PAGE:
Battle of Lexington and Concord


In response to the Boston Tea Party, British Parliament passed the Intolerable Acts to punish the Americans in 1768 and commissioned Thomas Gage as the military governor of Massachusetts and commander-in-chief of 3,000 British regulars in Boston. Unfortunately Boston had become a hotbed of rebellion and greatly outnumbered the British regulars considerably. Thomas Gage often wrote the British Parliament asking for reinforcements.

At the time there was not a formal army in the colonies. However, there were militia units in every town near Boston. The militia units number roughly 10,000 men. Many of these men were called Minutemen since they would be ready in a minutes notice. The colonists had been forming these militia units since the seventeenth century to protect against Indian attacks. Many also fought in the Seven Years War, also called the French and Indian War, and were experienced in war. It is a myth that these were just ordinary farmers. While they were not British regulars, they were still well-trained and knew how to fight together as an individual militia unit. Each militia were generally local militias and were under the jurisdiction of the provincial government. When Thomas Gage dismantled the provincial governments in the Massachusetts Government Act, these existing connections would form the Massachusetts Provincial Congress for the purpose of resisting the British government.

Thomas Gage’s Secret Plan and Rebel Intelligence

Thomas Gage received orders from the Earl of Dartmouth to capture the Rebel cache in Concord and to apprehend the rebel leaders: John Hancock and Samuel Adams.

In order to protect the secrecy of his planned march, Gage sent out 20 messengers into the countryside. These men stayed after dark and questioned many of the townsfolk of the whereabouts of John Hancock and Samuel Adams. Unfortunately, this had unintended consequences because it alarmed some of the townsfolk. Lexington began mustering their militia long before they learned of the militia march.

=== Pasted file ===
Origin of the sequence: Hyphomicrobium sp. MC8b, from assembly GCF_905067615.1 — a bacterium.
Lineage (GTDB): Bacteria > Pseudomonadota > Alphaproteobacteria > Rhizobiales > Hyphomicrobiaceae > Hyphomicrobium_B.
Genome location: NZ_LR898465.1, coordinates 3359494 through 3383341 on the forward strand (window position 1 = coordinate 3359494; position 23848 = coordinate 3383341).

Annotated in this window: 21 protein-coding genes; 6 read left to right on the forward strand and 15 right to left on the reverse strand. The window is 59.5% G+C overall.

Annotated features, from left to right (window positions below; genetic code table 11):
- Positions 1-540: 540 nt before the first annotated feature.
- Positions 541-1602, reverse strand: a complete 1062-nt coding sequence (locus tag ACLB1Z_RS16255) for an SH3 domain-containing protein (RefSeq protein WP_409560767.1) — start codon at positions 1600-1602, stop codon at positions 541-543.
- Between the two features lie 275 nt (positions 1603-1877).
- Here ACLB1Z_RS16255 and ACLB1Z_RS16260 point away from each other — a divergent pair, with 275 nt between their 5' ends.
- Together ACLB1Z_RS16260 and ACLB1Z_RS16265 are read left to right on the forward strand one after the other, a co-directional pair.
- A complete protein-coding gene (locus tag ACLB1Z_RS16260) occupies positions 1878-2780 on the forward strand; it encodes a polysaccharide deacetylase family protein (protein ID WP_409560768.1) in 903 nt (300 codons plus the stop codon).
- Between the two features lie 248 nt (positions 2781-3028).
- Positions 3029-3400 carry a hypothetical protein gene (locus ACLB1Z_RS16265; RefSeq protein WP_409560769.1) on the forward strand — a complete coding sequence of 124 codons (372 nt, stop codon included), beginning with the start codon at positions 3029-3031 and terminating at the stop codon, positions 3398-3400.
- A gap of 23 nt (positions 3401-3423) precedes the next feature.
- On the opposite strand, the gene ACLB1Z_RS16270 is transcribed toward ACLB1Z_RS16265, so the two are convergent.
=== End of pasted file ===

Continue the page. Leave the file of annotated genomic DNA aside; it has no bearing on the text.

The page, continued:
Thomas Gage ordered Francis Smith to lead a regiment of roughly seven hundred men into Middlesex County to destroy all military caches. He was also commanded to just destroy the military stores and to not harm the townspeople. It was clear that Gage was not trying to start a war, but rather put down a small rebellion. Unfortunately his worst fears were true. As the regulars were marching through town by town they could hear the alarm guns go off and church bells ring throughout a hostile countryside. The colonists were mustering and the regulars would soon meet them at the Lexington Greene.


The Captain of the militia in Lexington was Captain John Parker. Parker was rugged and handsome. He had the respect of his men and was not in good health. On this day he would fight bravely and lead his men well, but he would die six months later of tuberculosis in the Continental Army outside of Boston.

Early this April morning Parker had sent his men home and told them they would muster once his intelligence confirmed the British movement. One of his riders came back to tell Parker that there were in fact, no British to be seen. Later on that night another one of his couriers came galloping up to him with much anxiety telling him that the British were 30 minutes away on this side of the town of Menotomy. Parker mustered his men quickly. While his lines were falling into place, a British commander and his men came into view.

Commander Pitcairn and his men came into view. He did not have much control over his men which resulted in sloppy soldiering. His lines were not tight and his soldiers were undisciplined.

Parker tried to get his men out of the way of the British Regulars. Unfortunately, due to Pitcairn’s lack of leadership, his men became undisciplined. Pitcairn began shouting conflicting orders to the rebels and then to his men. He told the rebels to disperse and then told the regulars to keep them from dispersing. A shot was then fired and it is impossible to know who shot it, but it resulted in chaos. When the fog of war lifted the British had lost one soldier and another was wounded. The rebels had lost eight men and nine were wounded.

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Published by Jerome Bishop